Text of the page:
Almost 90% of Connecticut business leaders say state tax policies are important factors for making investment and location decisions according to the CBIA/Farmington Bank 4th Quarter Economic and Credit Availability Survey.
“Our economic recovery and growth is threatened when business doesn’t feel confident,” said Peter Gioia, CBIA economist and vice president.
“This question proves the necessity and urgency behind correcting the currently proposed budget.”
Nearly two-thirds (61%) of survey respondents said tax policy was very important in their decision-making. Another 27% said it was somewhat important.
The survey also found that credit conditions showed slight improvement over the previous quarter. Thirty percent of businesses characterize the lending climate as good or excellent, 50% call it average, 16% consider it fair, and 5% say it’s poor.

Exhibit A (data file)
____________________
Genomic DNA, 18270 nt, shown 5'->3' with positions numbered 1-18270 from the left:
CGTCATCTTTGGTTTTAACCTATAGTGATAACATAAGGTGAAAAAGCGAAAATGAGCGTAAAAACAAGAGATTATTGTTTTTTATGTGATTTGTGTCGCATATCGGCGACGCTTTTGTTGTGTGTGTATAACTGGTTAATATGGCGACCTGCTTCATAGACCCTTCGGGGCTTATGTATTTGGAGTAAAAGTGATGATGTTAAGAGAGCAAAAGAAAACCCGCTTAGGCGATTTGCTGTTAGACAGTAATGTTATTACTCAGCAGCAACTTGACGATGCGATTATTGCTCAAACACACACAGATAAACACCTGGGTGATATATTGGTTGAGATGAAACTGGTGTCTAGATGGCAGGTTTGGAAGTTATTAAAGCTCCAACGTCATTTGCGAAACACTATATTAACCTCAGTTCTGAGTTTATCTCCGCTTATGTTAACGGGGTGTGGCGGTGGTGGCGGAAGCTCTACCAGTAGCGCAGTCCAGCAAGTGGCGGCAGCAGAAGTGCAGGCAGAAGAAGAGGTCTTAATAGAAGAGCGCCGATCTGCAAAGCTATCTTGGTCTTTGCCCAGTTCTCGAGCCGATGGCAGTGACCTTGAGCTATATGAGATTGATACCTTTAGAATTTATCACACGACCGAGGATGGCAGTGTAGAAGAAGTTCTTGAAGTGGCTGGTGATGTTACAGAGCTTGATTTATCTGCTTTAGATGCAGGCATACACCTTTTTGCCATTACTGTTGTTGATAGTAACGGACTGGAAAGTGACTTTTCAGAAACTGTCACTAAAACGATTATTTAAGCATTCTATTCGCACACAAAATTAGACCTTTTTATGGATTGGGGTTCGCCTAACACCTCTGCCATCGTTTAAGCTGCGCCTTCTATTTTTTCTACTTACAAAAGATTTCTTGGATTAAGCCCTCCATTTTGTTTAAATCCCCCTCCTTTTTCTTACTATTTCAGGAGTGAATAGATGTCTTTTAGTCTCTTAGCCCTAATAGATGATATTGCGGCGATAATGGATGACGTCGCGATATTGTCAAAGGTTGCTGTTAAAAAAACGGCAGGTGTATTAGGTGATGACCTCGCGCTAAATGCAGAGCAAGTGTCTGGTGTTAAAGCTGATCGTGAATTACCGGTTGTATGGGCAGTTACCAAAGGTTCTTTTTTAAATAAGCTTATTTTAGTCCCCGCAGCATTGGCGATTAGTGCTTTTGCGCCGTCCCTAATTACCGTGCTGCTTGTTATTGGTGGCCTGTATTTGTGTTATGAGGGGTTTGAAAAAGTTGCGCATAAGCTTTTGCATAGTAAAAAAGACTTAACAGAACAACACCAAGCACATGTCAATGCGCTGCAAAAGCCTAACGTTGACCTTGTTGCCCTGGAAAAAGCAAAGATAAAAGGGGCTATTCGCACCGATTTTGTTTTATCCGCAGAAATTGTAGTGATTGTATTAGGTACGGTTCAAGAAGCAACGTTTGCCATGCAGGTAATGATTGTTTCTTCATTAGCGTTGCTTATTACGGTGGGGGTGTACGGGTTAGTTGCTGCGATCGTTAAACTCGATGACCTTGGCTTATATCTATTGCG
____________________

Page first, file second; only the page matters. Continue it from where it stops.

Expectations for the next three months remain unchanged: 29% believe Connecticut’s lending climate will improve, 21% anticipate a decline, and half expect things to stay the same.
“With a stable, vibrant economy within our reach, we want state businesses to know that banks are ready to help them invest and grow in Connecticut,” said John Patrick, Jr., CEO and president of Farmington Bank.
Other key findings:
- 39% of businesses surveyed expect their company performance to improve, up four percentage points over the previous quarter (35%).
- Fewer businesses in the fourth quarter expected their performance to erode (12%) compared to the previous quarter (18%).
- Similarly, expectations for growing their workforce were more optimistic in the fourth quarter (28% of companies anticipating some improvement, versus 25% in the third quarter).
- Nearly half of the companies surveyed (48%) expect conditions for their firm to remain stable, and 62% expect their workforce to remain stable.
CBIA/Farmington Bank 4th Quarter Economic and Credit Availability Survey was emailed to 1,800 Connecticut business leaders in January 2015. A total of 231 responded, for a 12.8% response rate and a margin of error of 6.5%.